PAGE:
Saskatchewan has set an unenviable new high for deaths reported in a single day.
With the four new deaths announced on Monday, the toll from COVID-19 rose to 37 — with 12 of those in November, now by far the deadliest month. Two deaths in a day have been announced four times since March, and no deaths were recorded during the entire month of September.
The four people who died resided in four different zones: Someone in his or her 70s in the Saskatoon zone, a resident over 80 from the north west zone and two people over 60 from the far north east zone and the north central zone.
The province also recorded 235 new cases; active cases rose to a new high of 2,864. The Saskatoon zone leads in active cases with 859, followed by Regina with 555. Regina led the province with 66 new cases Monday, followed by Saskatoon with 54.
Hospitalizations also cracked the 100 mark for the first time, rising to 106, including 19 people receiving intensive care.
The seven-day average of new cases rose to 219, bolstered by the all-time high in new daily cases on Saturday of 439. The 219 new cases amounts to about 18 per 100,000 population.
Saturday’s high number was reached as a result of 4,580 tests. Reported tests dropped to 2,861 on Monday.
Premier Scott Moe and chief medical health officer Dr. Saqib Shahab did not hold a news conference, despite adding 910 new cases in three days, the largest surge of the pandemic.
Moe appeared on the Roy Green Show on Saturday to reinforce his hesitancy to close businesses and other facilities to prevent the spread of the pandemic.
“It would be disastrous for our small business community in Saskatchewan,” Moe said on the radio show. “And that’s why we are looking at every other lever that we have to control the spread of this virus.”
Moe and Shahab announced new measures last week, including expanding mandatory masks in indoor public spaces to the entire province and limiting the number of people allowed to gather in homes to five.
More restrictions on business and other sectors are expected to be announced sometime this week. On Twitter, Moe called the case numbers on Saturday “very concerning.”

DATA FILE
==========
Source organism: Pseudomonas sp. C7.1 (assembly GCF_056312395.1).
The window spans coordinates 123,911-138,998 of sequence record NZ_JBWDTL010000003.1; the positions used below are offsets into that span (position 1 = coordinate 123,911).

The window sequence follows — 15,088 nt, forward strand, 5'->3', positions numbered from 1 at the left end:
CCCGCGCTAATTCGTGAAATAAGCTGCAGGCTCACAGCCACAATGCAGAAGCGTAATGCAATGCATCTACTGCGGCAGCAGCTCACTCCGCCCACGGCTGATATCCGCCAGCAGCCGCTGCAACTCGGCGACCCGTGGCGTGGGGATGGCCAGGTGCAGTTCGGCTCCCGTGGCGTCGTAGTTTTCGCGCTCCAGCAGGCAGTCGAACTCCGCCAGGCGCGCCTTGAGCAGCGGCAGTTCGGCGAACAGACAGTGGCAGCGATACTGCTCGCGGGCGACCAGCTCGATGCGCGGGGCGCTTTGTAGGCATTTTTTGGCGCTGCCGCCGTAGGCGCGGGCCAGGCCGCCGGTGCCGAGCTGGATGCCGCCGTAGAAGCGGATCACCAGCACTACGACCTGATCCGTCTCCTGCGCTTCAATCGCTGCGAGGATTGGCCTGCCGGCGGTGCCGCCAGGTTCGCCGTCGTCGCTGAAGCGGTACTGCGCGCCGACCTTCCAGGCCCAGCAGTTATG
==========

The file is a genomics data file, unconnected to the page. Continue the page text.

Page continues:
Tracy Zambory, president of the Saskatchewan Union of Nurses (SUN), which represents 10,000 nurses in the province, questioned the lack of communication from the province over the weekend surge.
“When that number of 400 came out, people were very scared, upset, tired,” Zambory said in an interview. “They feel tired and they feel disappointed in the reaction or lack thereof from Premier Moe and Dr. Shahab.”
Also on Monday, the NDP Opposition called for urgent action to address the COVID-19 outbreak in the northern community of Fond Du Lac, a community of fewer than 1,000 people near the northern border of Saskatchewan.
In an emailed statement, Athabasca MLA Buckley Belanger called on the provincial government to ensure people have enough to eat and to ship personal protective equipment to the community.
Active cases in the far north central zone, which includes Fond Du Lac, reached 67 on Monday in a population of just 2,662, giving it the highest per capita rate of cases in the province.
NDP social services critic Meara Conway also called on the government to reinstate a ban on evictions now that winter has arrived.
Conway also urged the government to restore support to clients who were cut off from income assistance after receiving the Canada Emergency Response Benefit (CERB) or the Canada Emergency Student Benefit (CESB).
She called on the province to cease its practice of clawing back income assistance payments to those who received CERB or CESB.
Here are the number of deaths, by month, of people diagnosed with COVID-19 in Saskatchewan:
— With files from Zak Vescera
Copyright Postmedia Network Inc., 2020